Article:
Gambling Disorders


Gambling involves placing something of value on an event with an element of chance and the potential to win a prize. It may involve putting money on the outcome of a game of chance or skill, such as a lottery, cards, dice, horse races, games of chance on the Internet, or bingo.

Research shows that gambling causes significant distress, depression and anxiety for people who are addicted to it. It can also interfere with work, school, relationships, and other activities. Despite the stigma of admitting to having a gambling problem, treatment is available for people who are struggling.

A variety of medications and therapy techniques have been proven to be effective in treating gambling disorders. Some patients respond well to cognitive-behavioral therapy, which teaches people how to resist unwanted thoughts and habits. Other people benefit from peer support groups such as Gamblers Anonymous, a 12-step program modeled after Alcoholics Anonymous. These groups provide valuable support, and they can help a person find a sponsor who has experience staying free from gambling addiction.

Some researchers are using longitudinal designs to gain a more accurate and detailed understanding of the impact of gambling on individuals, families, and communities. This approach to studying gambling allows for more precise causal inference and identifies factors that moderate and exacerbate gambling participation. It will enable researchers to develop more targeted and efficient interventions.

Besides the chance of winning big, many people gamble to relieve stress, socialize with friends, and challenge themselves. The thrill of the potential jackpot can change one’s mood, as does the feeling of euphoria that gaming triggers in the brain. For some, the game can even become a source of income.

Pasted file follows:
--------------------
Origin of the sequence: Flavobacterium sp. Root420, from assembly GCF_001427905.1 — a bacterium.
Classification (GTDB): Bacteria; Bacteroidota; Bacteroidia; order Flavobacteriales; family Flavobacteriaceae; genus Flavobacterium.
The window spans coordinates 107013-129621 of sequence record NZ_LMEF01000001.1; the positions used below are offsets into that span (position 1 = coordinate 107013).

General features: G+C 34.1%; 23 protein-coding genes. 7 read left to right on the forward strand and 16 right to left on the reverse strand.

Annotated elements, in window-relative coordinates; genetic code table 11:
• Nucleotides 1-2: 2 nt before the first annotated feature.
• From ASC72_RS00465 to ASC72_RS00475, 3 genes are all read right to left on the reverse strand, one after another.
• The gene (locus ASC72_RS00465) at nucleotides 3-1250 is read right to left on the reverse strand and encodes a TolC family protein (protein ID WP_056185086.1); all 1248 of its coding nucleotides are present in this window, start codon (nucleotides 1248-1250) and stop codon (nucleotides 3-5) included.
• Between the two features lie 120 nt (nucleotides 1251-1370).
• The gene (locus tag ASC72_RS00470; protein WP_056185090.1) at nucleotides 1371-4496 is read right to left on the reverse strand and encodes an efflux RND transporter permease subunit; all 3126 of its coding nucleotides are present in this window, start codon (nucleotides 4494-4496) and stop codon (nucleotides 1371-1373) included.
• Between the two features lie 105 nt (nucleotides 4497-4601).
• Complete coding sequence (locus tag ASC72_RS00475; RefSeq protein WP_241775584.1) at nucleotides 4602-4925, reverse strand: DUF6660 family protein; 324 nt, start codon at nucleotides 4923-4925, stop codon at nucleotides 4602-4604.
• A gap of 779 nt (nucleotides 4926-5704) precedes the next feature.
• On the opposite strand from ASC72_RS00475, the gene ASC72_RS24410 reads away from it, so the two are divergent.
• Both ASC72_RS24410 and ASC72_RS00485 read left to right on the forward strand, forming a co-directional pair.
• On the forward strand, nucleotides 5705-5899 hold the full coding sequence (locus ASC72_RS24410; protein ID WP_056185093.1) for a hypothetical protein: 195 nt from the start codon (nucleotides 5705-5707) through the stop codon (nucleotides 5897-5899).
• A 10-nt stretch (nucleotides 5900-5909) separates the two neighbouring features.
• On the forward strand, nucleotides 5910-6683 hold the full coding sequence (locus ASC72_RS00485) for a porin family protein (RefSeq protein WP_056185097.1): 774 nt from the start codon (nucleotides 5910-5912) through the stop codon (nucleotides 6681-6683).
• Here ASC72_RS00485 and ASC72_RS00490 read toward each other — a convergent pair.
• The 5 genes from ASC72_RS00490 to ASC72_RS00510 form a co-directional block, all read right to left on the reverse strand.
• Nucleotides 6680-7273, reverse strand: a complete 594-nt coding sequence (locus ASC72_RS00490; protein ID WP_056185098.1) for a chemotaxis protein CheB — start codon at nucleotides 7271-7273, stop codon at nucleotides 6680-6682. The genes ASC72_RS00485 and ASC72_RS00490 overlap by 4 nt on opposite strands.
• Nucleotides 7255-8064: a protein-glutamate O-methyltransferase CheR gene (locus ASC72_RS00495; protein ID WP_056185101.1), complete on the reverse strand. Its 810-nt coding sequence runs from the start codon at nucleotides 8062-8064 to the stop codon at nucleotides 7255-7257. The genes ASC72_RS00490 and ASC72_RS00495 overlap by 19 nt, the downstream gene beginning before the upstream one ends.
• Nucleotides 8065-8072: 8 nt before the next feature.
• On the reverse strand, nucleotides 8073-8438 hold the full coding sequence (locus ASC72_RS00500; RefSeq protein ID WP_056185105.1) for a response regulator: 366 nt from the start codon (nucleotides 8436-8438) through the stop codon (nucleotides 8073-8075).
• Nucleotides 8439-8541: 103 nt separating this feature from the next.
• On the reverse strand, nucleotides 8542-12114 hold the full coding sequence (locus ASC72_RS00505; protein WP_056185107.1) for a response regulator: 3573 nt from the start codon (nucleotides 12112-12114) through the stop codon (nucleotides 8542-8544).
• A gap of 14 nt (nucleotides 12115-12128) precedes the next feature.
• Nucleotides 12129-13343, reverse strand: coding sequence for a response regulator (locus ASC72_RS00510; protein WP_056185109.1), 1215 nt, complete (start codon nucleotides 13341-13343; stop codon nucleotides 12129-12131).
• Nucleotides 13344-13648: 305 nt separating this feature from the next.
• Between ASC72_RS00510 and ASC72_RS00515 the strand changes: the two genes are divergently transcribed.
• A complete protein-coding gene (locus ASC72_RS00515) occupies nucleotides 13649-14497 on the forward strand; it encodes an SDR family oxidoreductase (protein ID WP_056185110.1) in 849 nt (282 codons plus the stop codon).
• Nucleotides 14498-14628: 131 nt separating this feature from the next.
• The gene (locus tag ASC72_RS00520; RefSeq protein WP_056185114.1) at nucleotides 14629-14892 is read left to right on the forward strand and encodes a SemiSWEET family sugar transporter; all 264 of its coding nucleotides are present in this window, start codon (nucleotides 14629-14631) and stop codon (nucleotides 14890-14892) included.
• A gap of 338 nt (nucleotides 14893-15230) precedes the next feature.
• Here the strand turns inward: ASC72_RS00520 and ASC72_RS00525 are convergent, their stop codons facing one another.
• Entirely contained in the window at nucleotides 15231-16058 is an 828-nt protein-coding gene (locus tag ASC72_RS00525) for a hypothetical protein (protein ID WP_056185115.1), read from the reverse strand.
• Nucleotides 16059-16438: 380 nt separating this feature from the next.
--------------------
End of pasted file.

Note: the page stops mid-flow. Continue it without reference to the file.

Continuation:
While gambling is often associated with casinos and racetracks, it can take place in a variety of locations. For example, some people purchase a lottery ticket while waiting in line at a gas station or participate in a friendly sports betting pool with coworkers. In addition, the growing popularity of simulated gambling games on mobile phones and online is increasing the prevalence of unregulated forms of gambling.

People with gambling disorder have difficulty controlling their behavior and continue to gamble even when it causes serious problems. Symptoms of a gambling disorder include: (1) repeated attempts to control, cut down on or stop gambling; (2) feelings of restlessness or being irritable when trying to quit; (3) lying to family members, therapists and employers about how much time and money is spent on gambling; and (4) chasing losses (trying to win back the money lost by gambling). It can be hard for loved ones to cope with a gambler’s compulsion, especially when they try to rationalize their requests for “just one more bet”. But if you are able to get help, you can build a strong support network. If your gambler has children, you can arrange for a professional counselor to talk to them about the dangers of gambling. You can also encourage them to make new friends, join a book club or sports team, enroll in an education class, or volunteer for a worthy cause.